Perhaps the Cato Institute only supports personal credits these days, although I doubt it. Such a preference would constitute utter indifference to equity concerns.

I also think Adam should not rush to jump to any conclusions regarding constitutional issues. When an Arizona Supreme Court justice gets a teacher union attorney to admit that a program with multiple uses solves a Blaine problem in open court, I’m willing to bet that ESAs are constitutionally distinct from vouchers in some circumstances. Further, Adam may be premature in concluding that deposits into these accounts remain “public funds.” Payments to individuals under contractual agreements with the government are not considered public funds- otherwise someone could sue to prevent the state from hiring anyone. Some of the money will end up paying for private school tuition, verboten under Blaine! Some of the top Constitutional attorneys in the country contributed to the development of this proposal including the crack team of Dranias and Bolick at the Goldwater Institute and Tim Keller at the Institute for Justice. I’ll take my chances with them in any court.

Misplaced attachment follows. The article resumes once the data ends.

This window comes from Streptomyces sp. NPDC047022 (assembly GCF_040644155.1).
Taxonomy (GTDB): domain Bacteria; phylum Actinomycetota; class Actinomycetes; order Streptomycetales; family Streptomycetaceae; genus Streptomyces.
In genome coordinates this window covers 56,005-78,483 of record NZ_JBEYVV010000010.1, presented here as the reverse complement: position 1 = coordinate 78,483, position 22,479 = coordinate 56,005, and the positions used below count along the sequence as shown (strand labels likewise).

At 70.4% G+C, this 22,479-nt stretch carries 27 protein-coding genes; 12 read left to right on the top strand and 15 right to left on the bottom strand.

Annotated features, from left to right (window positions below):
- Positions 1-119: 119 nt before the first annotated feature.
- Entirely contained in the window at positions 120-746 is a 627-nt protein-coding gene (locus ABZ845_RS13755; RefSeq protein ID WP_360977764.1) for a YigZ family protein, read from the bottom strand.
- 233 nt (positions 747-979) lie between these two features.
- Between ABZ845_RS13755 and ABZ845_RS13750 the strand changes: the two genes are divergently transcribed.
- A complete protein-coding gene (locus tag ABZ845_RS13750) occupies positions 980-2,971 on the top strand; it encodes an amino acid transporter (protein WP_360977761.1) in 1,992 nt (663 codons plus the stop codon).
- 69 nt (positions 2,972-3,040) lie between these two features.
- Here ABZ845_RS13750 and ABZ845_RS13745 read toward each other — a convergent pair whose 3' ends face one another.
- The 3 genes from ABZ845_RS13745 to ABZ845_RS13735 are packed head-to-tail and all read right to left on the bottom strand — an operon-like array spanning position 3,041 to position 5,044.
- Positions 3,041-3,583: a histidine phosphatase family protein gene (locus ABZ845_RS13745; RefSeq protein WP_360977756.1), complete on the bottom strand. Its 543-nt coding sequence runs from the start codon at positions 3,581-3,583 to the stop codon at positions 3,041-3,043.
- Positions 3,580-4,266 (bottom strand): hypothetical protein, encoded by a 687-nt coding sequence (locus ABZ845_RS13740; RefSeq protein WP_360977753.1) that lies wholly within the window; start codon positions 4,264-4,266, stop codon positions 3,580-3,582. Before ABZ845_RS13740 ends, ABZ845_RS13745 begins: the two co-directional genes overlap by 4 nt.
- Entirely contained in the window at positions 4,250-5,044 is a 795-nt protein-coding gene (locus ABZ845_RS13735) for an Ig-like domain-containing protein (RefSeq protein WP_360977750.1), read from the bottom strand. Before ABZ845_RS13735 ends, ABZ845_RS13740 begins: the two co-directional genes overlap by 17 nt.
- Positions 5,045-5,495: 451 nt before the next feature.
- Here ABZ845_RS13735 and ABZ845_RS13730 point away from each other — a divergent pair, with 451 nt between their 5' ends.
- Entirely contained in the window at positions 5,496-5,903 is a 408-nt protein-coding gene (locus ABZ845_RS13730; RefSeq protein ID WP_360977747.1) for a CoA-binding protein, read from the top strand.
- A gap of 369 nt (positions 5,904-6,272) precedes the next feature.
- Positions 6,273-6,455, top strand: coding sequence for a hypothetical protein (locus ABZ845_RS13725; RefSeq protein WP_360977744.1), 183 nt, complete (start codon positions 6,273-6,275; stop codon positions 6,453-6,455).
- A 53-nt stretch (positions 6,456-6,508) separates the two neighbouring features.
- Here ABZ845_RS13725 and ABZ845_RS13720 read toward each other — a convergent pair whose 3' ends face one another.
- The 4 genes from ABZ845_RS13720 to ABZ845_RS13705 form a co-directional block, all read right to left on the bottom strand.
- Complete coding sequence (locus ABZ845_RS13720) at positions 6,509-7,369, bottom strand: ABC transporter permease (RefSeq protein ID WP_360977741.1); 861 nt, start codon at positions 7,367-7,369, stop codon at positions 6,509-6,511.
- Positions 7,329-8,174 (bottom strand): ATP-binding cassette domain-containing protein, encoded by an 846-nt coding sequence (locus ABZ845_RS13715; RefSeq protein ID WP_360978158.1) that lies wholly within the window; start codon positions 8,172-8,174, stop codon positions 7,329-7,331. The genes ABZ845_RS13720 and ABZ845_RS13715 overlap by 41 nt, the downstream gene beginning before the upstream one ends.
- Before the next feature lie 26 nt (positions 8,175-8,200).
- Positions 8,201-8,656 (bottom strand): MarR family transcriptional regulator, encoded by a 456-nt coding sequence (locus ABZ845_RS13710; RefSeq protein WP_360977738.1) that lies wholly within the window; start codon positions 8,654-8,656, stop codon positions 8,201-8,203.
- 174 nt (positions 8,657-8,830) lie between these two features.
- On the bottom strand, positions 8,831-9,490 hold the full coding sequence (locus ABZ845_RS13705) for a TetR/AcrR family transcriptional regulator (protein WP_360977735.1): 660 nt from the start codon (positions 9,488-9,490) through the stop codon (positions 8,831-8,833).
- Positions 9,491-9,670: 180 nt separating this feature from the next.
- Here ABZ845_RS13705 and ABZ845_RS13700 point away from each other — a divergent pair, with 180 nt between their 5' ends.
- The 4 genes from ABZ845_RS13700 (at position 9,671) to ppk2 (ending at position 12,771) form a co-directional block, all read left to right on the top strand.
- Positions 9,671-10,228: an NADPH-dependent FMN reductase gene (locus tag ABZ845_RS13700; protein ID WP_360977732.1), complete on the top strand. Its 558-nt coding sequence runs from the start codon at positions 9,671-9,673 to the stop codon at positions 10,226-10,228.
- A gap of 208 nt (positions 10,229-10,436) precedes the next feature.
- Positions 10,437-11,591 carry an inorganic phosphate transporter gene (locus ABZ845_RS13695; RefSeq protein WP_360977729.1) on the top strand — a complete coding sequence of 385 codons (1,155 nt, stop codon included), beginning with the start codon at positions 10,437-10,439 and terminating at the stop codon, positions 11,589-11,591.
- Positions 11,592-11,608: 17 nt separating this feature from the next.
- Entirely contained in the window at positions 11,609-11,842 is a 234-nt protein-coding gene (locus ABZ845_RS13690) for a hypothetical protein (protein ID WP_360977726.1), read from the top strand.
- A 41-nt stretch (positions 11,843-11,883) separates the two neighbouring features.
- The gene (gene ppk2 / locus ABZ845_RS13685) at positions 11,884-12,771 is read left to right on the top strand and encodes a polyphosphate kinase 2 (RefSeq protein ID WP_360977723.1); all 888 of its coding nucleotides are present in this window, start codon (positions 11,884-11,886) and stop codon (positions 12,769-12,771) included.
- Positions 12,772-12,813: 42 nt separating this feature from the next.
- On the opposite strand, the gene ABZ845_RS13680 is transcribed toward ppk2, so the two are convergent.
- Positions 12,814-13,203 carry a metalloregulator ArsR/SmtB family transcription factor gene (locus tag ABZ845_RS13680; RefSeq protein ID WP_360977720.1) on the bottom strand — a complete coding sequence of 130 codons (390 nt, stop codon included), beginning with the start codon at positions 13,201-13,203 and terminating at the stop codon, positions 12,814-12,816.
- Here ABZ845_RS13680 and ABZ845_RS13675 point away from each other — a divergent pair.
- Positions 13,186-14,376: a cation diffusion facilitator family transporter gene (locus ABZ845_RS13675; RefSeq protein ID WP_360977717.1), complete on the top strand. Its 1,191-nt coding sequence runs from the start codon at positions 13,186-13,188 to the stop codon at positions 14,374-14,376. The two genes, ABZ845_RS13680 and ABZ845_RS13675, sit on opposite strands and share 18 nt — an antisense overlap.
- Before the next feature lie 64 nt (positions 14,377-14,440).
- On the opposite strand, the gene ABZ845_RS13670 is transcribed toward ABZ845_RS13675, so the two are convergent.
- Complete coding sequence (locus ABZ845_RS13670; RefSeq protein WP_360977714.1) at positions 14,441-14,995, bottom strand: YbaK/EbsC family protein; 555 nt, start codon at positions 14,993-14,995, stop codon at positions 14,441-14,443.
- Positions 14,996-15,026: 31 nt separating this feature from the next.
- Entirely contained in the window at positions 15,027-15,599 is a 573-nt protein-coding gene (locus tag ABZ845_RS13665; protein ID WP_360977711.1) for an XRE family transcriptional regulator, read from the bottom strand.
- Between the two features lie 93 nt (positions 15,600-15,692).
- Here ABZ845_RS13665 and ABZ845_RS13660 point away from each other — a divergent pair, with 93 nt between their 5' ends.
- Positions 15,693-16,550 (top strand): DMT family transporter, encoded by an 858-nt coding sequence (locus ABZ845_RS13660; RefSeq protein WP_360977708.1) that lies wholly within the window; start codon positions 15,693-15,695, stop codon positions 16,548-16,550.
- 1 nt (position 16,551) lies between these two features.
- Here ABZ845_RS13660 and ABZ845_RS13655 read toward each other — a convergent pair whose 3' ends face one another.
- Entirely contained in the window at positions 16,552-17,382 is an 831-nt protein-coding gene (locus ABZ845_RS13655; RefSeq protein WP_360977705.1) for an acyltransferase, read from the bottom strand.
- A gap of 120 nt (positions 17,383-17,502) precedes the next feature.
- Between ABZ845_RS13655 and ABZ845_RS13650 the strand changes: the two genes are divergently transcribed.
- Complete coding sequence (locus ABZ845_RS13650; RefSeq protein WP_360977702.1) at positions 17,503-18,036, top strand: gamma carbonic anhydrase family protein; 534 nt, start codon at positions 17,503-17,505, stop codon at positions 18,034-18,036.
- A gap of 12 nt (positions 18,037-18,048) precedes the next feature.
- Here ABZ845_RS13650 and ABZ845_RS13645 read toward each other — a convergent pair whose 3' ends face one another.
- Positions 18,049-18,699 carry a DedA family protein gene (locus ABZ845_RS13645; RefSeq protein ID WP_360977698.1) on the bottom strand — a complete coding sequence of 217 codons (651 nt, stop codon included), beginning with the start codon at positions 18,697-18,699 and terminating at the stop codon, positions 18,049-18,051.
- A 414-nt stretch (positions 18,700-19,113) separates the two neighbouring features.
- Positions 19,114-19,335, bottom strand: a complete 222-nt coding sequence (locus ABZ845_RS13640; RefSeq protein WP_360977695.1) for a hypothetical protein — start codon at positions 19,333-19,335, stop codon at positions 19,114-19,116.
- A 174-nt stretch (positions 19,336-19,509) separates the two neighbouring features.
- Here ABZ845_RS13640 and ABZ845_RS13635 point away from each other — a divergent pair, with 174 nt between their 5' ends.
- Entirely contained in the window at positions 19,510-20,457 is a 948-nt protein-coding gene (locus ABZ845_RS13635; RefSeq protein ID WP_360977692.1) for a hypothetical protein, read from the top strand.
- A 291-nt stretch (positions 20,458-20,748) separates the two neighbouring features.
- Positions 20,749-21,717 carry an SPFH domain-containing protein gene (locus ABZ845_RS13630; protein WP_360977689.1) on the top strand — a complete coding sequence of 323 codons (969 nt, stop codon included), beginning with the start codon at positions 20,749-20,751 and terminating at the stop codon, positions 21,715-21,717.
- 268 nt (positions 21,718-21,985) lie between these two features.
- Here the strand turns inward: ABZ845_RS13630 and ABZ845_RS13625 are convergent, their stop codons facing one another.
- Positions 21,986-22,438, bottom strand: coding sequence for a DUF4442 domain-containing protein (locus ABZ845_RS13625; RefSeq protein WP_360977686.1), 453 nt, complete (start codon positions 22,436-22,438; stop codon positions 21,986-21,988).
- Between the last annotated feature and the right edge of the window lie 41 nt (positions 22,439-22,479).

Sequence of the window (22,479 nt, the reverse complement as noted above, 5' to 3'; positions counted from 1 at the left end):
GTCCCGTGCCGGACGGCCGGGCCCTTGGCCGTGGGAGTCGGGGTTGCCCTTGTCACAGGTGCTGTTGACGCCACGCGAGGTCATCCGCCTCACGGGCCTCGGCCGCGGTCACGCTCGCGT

I encourage my friends at Cato to give equity concerns some serious consideration. Personal use credits are weak tea when dealing with poor children, children in large families, and children with disabilities. Some families are large, poor and have children with disabilities. This is not to say that personal use credits are bad- in fact, I say that they are a good but limited tool. The same applies to scholarship credits- they are good as far as they go.